The Rio Olympics isn’t the only event that’s put gold on the map, but the reality is that the yellow metal might be in for a stall, or even a fall depending on global dynamics and Fed decisions.
In the meantime, the yellow metal continues to be hot, moving toward $1400 per ounce, a 29-month high, which begs the question: Is it almost time to sell?
Gold futures have been in an upswing all year and are now near $1350 per ounce. Year-to-date through August 12 the Barclay Financial and Metals Traders Index, comprised of commodity trading advisors’ managed futures programs, is up 3.2%, the best performer of any sub-index among the BarclayHedge CTA indexes.
The index is poised to set its best performance since at least 2010 when it gained 3.38% for the full year, but it’s not likely to beat the 10.35% gain in 2008. There is currently $88 billion under management in the sub group of financial/metals traders, the highest level ever
Investors who want in with these traders need to open a managed account or invest in managed funds. Or, for an easier to flow into – and out of – the gold market there are gold-related ETFs.
The PowerShares DB Gold Fund (DGL) is up more than 25% so far this year but the IShares MSCI Global Gold Miners ETF (RING) has soared 138% and the leveraged Direxion Daily Junior Gold Miners 3x Shares index (JNUG) has rocketed 889%. No surprise, those ETFs that are short gold are doing poorly, for now.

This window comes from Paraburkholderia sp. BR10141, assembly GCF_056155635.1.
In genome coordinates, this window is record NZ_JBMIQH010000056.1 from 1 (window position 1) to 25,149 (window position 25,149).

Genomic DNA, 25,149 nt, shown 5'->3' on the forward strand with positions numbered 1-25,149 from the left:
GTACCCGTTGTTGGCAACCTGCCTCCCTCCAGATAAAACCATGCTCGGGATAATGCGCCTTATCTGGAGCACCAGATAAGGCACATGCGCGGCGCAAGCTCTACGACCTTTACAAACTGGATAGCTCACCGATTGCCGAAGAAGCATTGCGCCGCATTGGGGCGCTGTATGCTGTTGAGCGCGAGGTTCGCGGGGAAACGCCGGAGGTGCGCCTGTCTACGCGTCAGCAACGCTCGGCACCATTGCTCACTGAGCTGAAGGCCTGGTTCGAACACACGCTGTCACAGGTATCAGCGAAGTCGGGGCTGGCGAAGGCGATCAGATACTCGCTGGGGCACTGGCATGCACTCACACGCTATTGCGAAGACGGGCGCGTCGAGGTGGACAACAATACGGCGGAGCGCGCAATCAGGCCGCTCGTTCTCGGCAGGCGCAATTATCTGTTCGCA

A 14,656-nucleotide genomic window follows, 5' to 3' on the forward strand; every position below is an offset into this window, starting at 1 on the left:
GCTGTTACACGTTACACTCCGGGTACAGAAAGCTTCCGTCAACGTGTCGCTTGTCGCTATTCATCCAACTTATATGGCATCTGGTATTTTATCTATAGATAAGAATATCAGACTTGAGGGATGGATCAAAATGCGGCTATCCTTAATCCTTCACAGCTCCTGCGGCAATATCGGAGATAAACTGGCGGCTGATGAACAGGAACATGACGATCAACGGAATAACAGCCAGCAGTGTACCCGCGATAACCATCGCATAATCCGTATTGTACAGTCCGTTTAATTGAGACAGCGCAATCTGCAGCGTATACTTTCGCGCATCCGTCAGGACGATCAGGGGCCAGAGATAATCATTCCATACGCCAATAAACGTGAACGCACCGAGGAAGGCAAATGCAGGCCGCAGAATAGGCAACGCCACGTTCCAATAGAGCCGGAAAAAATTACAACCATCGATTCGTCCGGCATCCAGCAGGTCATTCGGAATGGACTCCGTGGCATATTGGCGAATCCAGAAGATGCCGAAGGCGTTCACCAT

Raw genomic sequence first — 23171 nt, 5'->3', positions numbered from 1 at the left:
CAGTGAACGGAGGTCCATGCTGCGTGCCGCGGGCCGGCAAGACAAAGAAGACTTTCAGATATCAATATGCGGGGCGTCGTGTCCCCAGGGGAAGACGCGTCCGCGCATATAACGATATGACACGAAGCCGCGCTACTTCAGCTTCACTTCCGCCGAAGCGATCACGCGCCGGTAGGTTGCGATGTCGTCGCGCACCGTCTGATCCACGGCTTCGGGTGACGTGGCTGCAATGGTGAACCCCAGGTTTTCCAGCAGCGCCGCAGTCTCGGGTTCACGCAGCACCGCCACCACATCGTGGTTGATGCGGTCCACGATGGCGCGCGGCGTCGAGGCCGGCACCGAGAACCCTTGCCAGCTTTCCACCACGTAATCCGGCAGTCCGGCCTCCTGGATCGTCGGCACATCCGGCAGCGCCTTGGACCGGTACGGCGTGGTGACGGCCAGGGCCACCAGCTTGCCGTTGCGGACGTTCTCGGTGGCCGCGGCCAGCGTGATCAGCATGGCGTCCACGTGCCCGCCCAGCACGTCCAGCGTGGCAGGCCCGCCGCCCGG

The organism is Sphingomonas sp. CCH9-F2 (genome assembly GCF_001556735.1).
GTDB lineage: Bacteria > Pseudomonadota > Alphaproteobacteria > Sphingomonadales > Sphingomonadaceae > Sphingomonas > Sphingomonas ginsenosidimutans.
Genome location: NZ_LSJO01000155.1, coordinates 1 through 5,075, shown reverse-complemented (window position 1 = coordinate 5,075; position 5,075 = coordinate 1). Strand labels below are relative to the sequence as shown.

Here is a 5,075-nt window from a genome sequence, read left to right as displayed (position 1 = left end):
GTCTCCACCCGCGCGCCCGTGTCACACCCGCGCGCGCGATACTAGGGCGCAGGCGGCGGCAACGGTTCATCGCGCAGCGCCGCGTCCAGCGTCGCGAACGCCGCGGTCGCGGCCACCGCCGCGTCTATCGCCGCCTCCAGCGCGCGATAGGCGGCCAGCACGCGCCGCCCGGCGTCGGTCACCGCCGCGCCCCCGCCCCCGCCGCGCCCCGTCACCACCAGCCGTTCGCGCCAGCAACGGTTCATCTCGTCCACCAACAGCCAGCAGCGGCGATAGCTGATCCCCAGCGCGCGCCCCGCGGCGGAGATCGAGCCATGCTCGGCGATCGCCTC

But what does the smart money think? The Commodity Futures Trading Commission’s Commitment of Traders Report shows that commercial traders and swap dealers are largely short gold and have added to their short positions the week of August 9. Producers and manufacturers were long 29,067 contracts but short 165,875, while swap dealers were long 32,598 contracts and short 208,731. Only managed futures funds were primarily long, with 281,496 long contracts compared to 36,244 short.
But George Gero, managing director at RBC Wealth Management and long-time COMEX gold trader, notes that open interest — open contracts — has dropped significantly since the end of June, from 622,000 to 575,883, down 7.4%. Funds are underinvested, says Gero, adding if the price of gold hits $1365, asset allocators and funds will be buying, pushing prices even higher.
He sees the yellow metal hitting $1400 per ounce by the end of year with no major down moves unless the Fed raises interest rates. But Gero warns about investing in gold mining ETFs because he says much of the gains are due to company cost savings as a result of cheaper crude prices.
Doug Eberhardt, author of Illusions of Wealth, blogger and broker of precious metals, also sees $1400 as key level. “My secret indicator is the phone ringing [at his office], and the last month has been nothing like May and June. Last week it picked up a little which means we could shoot up over $1400 with one last hurrah. The dollar is still key and both gold and silver have been almost perfectly inverse of the dollar lately.“
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